Between the foundations and the state, the total amount put forward now surpasses the $500 million contribution requirement Emergency Manager Orr had originally placed on the DIA. And the museum just recently agreed to raise an additional $100 million itself over the next 20 years, bringing the grand total to $820 million – all of which would be disbursed to the pensioners’ fund. If all parties accept this amount and Orr’s plan, then the City of Detroit would immediately transfer ownership of the entire art collection and building to the DIA, the private non-profit that has actively managed it for decades, thereby bringing a swift end to an at times harrowing situation.
But how much danger was the DIA ever in, really? All of the drama of the past year notwithstanding, the DIA hasn’t had any ultimatums placed upon its collection by Judge Steven W. Rhodes, who is presiding over Detroit’s case in federal bankruptcy court. In December, Christie’s auction house completed its appraisal of roughly 2,800 artworks – comprised solely of pieces purchased with city funds so as to avoid any legal action by donors and their heirs. Christie’s estimated the art to be worth between $452-866 million, with a couple of standout pieces valued at nearly $150 million apiece. The assessment was not music to the ears of creditors, who—their hopes no doubt bolstered by multi-billion dollar speculations made in the media early on—accused the city and auction house of purposefully undervaluing the artwork. The consortium of European banks, bond insurers, Detroit retirees, and labor unions requested that an independent committee conduct a separate review of the museum’s full collection – approximately 66,000 pieces, 95% of which were donated or purchased with private funds. Judge Rhodes has since refused the creditors’ request, ruling that he doesn’t have the authority to permit an independent evaluation of the DIA’s entire holdings.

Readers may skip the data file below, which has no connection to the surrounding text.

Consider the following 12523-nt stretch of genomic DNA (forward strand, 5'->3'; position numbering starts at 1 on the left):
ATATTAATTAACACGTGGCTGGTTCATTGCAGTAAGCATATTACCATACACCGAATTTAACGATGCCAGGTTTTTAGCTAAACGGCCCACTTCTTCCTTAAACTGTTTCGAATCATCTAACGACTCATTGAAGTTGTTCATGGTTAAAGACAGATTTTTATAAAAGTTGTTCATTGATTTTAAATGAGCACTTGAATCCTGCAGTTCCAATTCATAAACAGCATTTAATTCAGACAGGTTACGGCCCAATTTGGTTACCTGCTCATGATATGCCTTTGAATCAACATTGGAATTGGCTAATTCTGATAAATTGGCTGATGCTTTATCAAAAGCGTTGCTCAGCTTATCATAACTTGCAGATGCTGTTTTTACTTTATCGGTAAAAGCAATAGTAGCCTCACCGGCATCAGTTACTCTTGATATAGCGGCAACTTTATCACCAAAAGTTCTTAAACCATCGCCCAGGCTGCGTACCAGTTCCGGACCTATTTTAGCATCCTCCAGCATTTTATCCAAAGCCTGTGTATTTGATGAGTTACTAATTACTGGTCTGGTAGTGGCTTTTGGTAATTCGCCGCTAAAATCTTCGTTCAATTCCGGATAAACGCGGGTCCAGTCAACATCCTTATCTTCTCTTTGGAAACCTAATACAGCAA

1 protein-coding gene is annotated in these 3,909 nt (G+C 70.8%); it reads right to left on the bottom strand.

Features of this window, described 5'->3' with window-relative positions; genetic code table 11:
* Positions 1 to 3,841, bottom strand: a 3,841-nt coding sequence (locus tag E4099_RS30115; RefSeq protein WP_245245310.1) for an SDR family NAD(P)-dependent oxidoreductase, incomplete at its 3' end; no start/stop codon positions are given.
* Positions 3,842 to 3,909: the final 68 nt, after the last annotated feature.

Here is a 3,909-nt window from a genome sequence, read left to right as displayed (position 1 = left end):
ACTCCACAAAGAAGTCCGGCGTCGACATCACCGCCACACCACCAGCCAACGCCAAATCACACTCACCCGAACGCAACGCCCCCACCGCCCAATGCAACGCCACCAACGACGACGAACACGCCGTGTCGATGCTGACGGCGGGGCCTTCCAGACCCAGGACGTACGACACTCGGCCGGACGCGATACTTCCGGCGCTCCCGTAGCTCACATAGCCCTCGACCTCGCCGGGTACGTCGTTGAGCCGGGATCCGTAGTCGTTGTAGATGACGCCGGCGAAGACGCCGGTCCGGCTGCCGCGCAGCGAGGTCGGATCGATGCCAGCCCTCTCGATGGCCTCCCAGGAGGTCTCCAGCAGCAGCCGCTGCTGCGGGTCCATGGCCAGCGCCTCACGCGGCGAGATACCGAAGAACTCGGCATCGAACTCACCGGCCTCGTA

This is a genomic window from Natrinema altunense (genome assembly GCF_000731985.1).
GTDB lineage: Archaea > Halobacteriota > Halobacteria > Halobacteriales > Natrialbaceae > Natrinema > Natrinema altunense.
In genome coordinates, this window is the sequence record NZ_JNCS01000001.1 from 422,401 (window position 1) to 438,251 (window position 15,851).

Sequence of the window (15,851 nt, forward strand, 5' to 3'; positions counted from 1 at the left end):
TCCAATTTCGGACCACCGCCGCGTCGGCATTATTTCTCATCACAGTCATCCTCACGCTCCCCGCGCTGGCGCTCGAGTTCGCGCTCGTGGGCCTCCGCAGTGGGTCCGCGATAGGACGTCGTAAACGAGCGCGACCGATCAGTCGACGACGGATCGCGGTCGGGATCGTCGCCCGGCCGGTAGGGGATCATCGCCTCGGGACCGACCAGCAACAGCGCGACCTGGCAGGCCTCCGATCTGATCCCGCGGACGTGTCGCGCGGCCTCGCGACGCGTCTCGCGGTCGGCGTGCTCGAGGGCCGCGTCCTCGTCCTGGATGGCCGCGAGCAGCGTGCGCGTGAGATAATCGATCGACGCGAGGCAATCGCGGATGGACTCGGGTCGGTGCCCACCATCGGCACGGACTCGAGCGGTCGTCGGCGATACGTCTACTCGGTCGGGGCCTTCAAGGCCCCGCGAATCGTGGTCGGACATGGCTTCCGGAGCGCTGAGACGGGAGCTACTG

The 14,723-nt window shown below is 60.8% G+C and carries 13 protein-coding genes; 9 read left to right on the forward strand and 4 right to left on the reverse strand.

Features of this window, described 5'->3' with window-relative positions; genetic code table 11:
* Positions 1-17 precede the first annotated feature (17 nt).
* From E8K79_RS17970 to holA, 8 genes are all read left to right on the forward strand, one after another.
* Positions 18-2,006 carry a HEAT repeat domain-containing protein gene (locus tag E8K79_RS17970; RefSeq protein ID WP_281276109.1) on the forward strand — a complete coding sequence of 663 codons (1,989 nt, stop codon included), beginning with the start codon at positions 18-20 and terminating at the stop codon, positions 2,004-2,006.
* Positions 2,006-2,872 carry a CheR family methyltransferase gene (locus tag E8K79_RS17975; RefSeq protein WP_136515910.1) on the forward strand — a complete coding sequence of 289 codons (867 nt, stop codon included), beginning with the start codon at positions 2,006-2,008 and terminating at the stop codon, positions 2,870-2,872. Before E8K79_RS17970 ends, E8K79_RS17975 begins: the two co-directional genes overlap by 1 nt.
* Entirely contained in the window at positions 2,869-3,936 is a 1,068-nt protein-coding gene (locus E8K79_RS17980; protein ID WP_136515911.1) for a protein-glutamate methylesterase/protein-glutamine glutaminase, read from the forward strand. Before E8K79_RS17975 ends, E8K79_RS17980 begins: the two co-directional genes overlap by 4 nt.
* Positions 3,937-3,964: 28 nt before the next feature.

Rhodes has furthermore said he is seriously considering the formal opinion issued by Attorney General Schuette back in June, which declared that the DIA’s collection, though technically owned by the city, is held in a “public trust” and therefore off limits to creditors. If he does agree that the collection is held in a public trust, it would mean the artwork is legally off the negotiation table.
In the final days of 2013, I took a quick trip to Detroit to visit the museum in question, a reconnaissance mission to experience the day-to-day reality of the institution under threat. It was heartening to see that the DIA was absolutely packed with people on the Friday after Christmas. The clerk at the ticket desk informed me that there would be a live concert that evening in Rivera Court, the large atrium home to Diego Rivera’s masterful work Detroit Industry. Executed from 1932-33, the mural was gifted to the DIA by Edsel B. Ford himself. Unanticipated by Ford, however, was the artwork’s socialist overtones, which caused quite a stir at the time it was created. Sited right at the core of the sprawling museum, the mural depicts the auto industry and its workers as the “indigenous culture of Detroit,” using the literal representation of manufacturing to achieve metaphors of power and growth. From floor to ceiling, assembly line workers dominate the scene in numbers and fortitude, while images of fertility—fruits, grain, mothers, and infants—preside overhead. Standing there dwarfed and surrounded by its twenty-seven boldly painted fresco panels, Detroit Industry makes palpable the heart and soul of the once-thriving metropolis whose influence has extended far beyond its city limits.
Despite the very real concerns that have arisen over the philanthropic “rescue mission” to save the DIA, private donations, both large and small, continue to come in from around the world. It seems that, through its ordeal, the DIA has unexpectedly become the public face of the city of Detroit. Its recent plight is a symbol of the gradual destruction of a cultural and economic legacy rooted in the early years of the 20th century, the so-called American century. As the city painfully negotiates the resolution of the narrative at play in Rivera’s masterpiece, the rest of us are provided with an opportunity to reflect on that legacy – not just the art collection, but how an important American city came to be. It seems that by preserving one, the hope is we save the other.